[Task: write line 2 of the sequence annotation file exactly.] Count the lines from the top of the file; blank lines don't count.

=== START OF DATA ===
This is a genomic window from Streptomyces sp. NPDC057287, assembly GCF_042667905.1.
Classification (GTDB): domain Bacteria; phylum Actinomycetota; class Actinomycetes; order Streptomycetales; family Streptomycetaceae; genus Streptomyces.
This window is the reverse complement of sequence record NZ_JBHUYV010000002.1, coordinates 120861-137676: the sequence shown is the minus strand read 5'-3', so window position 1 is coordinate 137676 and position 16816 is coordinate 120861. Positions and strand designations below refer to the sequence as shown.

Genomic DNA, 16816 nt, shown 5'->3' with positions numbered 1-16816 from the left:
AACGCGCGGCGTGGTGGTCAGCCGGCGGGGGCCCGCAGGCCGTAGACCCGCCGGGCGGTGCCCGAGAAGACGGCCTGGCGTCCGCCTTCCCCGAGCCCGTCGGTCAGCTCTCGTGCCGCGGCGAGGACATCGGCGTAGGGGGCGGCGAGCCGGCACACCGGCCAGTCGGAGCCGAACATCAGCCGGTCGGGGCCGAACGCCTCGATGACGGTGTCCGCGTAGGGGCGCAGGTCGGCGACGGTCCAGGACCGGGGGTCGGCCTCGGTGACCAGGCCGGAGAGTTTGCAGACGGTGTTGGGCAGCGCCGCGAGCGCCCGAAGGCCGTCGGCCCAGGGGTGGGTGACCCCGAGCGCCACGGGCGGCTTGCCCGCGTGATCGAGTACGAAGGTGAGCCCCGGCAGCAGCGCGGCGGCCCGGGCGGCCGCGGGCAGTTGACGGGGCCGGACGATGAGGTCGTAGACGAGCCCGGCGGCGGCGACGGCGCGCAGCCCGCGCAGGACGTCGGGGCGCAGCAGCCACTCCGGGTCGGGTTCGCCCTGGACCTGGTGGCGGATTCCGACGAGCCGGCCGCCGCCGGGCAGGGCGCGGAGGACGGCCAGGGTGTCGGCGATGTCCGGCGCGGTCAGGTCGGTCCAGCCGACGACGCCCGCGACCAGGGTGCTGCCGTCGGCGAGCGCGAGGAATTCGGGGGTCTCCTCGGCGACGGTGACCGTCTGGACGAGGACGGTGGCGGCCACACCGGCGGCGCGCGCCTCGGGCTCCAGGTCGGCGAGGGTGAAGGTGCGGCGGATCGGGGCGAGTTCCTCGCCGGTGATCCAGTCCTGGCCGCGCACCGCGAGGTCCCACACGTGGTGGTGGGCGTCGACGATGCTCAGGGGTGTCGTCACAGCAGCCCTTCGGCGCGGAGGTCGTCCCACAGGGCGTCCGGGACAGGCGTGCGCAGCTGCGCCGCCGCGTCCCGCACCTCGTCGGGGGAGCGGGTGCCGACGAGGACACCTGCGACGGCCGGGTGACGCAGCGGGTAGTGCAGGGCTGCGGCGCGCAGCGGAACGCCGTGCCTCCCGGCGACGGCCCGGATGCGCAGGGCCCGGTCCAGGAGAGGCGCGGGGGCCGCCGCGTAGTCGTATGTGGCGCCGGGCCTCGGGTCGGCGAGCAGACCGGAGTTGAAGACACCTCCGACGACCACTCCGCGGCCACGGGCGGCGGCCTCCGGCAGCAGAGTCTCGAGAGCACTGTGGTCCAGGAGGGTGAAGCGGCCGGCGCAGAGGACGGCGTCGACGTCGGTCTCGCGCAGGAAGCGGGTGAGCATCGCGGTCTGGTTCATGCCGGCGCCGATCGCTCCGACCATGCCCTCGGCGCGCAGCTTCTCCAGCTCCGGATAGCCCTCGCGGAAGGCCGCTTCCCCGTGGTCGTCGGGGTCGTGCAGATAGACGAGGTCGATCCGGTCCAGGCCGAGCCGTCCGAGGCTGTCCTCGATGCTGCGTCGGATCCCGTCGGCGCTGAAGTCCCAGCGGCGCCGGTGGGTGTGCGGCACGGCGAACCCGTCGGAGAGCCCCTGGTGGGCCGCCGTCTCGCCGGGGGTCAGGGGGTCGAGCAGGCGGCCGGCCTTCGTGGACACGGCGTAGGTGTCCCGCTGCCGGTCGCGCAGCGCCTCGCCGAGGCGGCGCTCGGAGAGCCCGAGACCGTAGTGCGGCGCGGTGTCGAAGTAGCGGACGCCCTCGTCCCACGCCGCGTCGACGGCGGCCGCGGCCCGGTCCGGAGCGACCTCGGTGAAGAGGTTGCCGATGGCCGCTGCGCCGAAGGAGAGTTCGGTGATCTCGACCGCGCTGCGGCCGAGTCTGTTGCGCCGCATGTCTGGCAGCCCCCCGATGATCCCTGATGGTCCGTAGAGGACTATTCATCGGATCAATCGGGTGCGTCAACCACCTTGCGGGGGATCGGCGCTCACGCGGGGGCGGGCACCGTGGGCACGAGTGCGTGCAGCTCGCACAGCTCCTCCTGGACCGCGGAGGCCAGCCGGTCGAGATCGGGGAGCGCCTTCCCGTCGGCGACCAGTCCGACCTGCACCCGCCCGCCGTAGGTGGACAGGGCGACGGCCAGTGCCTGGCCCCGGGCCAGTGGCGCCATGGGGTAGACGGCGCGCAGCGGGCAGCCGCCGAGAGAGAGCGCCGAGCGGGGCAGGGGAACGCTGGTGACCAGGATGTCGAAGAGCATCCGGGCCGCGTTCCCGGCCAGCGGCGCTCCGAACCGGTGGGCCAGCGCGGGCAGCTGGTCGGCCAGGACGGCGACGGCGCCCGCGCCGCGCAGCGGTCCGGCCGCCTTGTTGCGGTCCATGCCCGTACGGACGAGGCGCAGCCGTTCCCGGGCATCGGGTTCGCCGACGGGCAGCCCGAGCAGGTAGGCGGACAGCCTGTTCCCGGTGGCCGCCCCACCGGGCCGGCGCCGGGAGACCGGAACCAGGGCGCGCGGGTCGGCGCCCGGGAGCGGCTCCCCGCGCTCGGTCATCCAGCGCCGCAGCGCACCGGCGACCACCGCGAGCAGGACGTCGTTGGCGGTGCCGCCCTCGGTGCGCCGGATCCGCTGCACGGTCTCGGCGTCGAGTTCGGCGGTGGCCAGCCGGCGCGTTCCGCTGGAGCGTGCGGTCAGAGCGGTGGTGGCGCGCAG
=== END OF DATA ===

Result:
Classification (GTDB): domain Bacteria; phylum Actinomycetota; class Actinomycetes; order Streptomycetales; family Streptomycetaceae; genus Streptomyces.